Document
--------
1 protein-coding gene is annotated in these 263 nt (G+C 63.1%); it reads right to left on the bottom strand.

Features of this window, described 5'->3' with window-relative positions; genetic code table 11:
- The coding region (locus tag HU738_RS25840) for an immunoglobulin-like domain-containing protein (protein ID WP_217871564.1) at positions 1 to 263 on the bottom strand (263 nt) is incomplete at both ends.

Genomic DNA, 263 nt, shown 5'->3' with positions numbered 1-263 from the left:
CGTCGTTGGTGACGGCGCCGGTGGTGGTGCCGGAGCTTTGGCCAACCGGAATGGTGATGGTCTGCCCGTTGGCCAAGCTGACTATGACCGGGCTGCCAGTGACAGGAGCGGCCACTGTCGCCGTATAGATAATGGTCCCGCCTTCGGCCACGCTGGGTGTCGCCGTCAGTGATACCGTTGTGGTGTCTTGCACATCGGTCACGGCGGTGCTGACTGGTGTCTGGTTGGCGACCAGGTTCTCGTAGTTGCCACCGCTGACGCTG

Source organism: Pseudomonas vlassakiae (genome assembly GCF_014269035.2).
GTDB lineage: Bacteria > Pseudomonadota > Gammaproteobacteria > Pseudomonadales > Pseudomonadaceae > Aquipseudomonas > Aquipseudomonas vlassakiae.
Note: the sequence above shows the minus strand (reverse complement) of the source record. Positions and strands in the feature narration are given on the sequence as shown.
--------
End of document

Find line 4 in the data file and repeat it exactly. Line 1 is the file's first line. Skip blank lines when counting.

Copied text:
Genomic DNA, 263 nt, shown 5'->3' with positions numbered 1-263 from the left: